Companies in various sectors are increasingly undertaking climate-rigorous efforts. Achieving these ambitious goals will require a variety of technological options and solutions, considering not only emissions, but also the reliability and cost of the technology. Natural gas is the cleanest fossil fuel according to the International Energy Agency (IEA). When we use it to generate electricity, we produce less greenhouse gas emissions than when we use coal or oil. About half as much as for coal, in fact.
Also, natural gas is well-suited to energy-intensive sectors that need a flexible fuel supply that can rise and fall according to demand.
Finally, natural gas power generation represents the best ‘peaker’ solution to cover up for peak electricity demand and/or renewable power intermittencies.
But with the influx of investments in renewable energy what is the future of natural gas as a fuel and what are the options for decarbonization?
If natural gas continues to be a part of our energy mix, we must decarbonize the way it is extracted, processed, and used. It is essential that we tackle the problem of natural gas associated emissions.
Improving energy efficiency is the easiest and most cost-effective method of decarbonization for natural gas industry.
Unintentional methane leaks most commonly occur at gas well sites or during processing and transportation. Since it is difficult to ensure the leak proofing of all gas connections, leaks may occur. Besides, when liquefied natural gas (LNG) is moved between storage systems gas emissions can occur.
Reducing these emissions is important because each leak reduces the environmental benefits of burning natural gas rather than coal or oil. And the fact that methane is a more potent greenhouse gas than carbon dioxide adds to the problem.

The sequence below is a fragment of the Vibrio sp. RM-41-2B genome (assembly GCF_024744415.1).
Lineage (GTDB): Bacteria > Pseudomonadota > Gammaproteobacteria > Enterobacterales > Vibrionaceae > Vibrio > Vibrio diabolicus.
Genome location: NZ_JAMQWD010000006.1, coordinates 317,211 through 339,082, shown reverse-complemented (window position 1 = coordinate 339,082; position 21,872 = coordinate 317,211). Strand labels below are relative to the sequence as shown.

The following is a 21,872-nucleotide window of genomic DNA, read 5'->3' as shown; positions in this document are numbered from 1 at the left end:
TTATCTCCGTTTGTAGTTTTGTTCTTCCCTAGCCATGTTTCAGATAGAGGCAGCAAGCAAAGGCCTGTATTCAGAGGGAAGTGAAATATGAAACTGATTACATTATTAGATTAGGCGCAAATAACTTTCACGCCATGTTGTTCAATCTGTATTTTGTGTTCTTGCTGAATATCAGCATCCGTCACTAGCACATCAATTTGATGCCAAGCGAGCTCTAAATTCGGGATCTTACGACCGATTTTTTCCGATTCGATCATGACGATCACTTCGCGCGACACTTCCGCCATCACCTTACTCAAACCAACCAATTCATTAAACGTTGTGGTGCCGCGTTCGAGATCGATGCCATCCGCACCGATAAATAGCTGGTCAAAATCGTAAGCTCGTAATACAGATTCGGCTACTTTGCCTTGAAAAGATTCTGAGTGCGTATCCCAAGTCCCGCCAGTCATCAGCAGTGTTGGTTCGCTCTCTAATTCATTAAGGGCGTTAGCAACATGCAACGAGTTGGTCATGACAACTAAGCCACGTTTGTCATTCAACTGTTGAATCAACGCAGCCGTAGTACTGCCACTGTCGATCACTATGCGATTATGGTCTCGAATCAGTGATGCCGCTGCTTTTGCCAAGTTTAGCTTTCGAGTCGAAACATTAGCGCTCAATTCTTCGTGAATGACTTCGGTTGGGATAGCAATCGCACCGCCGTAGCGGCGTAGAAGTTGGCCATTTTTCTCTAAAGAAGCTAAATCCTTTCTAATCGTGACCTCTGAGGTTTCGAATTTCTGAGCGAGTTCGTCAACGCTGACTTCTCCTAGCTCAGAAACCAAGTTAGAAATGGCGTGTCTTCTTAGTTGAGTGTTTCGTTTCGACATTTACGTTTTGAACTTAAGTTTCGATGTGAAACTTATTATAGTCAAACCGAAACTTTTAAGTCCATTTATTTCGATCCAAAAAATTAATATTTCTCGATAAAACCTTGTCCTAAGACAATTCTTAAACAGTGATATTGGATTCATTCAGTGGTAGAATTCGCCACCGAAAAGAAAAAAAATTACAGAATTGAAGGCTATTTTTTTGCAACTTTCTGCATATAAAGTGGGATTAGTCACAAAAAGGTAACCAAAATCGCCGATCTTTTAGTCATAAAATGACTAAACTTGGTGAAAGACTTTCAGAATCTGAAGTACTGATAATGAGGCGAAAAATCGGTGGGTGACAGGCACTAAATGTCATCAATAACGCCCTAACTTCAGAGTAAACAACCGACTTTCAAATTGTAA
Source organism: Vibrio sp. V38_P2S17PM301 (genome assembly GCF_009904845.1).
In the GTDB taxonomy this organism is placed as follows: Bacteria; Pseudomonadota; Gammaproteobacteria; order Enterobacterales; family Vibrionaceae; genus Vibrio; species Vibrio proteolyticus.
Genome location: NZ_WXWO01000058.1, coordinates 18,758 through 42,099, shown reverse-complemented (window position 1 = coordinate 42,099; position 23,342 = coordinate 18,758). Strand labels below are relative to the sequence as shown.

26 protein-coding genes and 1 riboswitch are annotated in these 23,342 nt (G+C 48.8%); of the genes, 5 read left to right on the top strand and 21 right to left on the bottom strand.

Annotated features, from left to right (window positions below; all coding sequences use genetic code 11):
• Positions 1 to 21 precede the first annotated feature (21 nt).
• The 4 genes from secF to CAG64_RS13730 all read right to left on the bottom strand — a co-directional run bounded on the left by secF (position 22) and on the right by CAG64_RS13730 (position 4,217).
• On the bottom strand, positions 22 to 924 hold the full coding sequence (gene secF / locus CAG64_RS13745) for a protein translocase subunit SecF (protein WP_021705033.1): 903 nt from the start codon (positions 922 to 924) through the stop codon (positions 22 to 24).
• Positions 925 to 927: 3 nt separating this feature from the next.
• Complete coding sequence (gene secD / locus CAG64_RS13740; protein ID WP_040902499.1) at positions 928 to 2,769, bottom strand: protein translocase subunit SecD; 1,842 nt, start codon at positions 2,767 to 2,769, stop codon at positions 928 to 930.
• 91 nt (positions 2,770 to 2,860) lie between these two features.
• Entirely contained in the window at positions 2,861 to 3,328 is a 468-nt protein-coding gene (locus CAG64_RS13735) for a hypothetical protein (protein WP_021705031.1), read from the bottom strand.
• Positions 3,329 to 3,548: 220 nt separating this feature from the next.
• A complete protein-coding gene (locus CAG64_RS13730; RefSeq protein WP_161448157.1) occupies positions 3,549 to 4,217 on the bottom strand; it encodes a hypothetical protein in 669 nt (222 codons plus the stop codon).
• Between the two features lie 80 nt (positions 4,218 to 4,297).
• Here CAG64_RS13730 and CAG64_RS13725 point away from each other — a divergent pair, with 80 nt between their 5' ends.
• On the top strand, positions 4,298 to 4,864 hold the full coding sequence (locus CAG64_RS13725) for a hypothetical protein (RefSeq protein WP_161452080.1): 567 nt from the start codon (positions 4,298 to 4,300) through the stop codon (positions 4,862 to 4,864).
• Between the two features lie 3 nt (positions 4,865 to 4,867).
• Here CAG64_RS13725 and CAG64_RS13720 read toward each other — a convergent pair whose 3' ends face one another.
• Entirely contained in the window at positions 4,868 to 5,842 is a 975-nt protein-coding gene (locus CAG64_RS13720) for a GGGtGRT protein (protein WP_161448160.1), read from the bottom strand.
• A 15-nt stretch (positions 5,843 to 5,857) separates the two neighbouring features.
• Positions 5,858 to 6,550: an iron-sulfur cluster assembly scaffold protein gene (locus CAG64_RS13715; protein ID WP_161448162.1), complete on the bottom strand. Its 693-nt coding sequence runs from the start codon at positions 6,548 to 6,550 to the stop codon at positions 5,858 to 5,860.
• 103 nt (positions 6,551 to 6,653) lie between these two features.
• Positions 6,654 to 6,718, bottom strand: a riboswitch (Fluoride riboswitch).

Technologies like digital twins help in evaluating the performance of certain assets in real-time to assist in analyzing the possibility of leaks. There are AI assisted leak detection solutions available today which can help in locating leaks faster. These help operators to ensure leaks are stopped much earlier. Leaks in transmission pipelines due to accidents are fully preventable with combined leak detection and intrusion detection solutions.
Having said that, there is still work to be done. Greenfield projects can use integrated power and process solutions for savings across complete lifecycle of the asset. Liquefaction plants can use electric driven technologies to replace traditional combustion technology. This allows operators to create greener LNG using lower carbon or renewable electricity. Process electrification will remain an important vector to achieve decarbonization in oil & gas industry.
In addition, we may capture CO2 created during the liquefaction process and bury it deep underground. The use of carbon capture and storage technologies is helping to clean up the manufacturing process. This process involves separating or extracting CO2 and transporting it underground where it is pumped into a deep reservoir through a pipe. Instead of releasing carbon dioxide into the atmosphere this method keeps it underground.
For decarbonized energy mix, Blue hydrogen is created by combining steam methane reform with carbon capture and sequestration (CCS) technology. In its current state blue hydrogen collects anywhere from 50% to 90% of the CO2 produced during the reforming process.
As companies work to decarbonize, hydrogen production will inevitably shift from gray to blue and green. Many of these discussions increasingly focus on hydrogen which provides a low-carbon alternative to hard-to-abate sectors of the economy such as certain industrial processes and transportation. Industry is developing its ability to repurpose existing infrastructure such as natural gas pipeline networks, salt cavern storage and gas turbine power plants. We can combine this with the potential to pair low or no carbon hydrogen production technology with zero emitting generating resources such as solar wind nuclear and hydro energy. All of this makes hydrogen an appealing solution in the gas and electric sectors. Where and when hydrogen could be an economically viable solution in the coming years is one of the important questions to be solved.
Blue hydrogen is a favorable near-term option for low-carbon hydrogen production.
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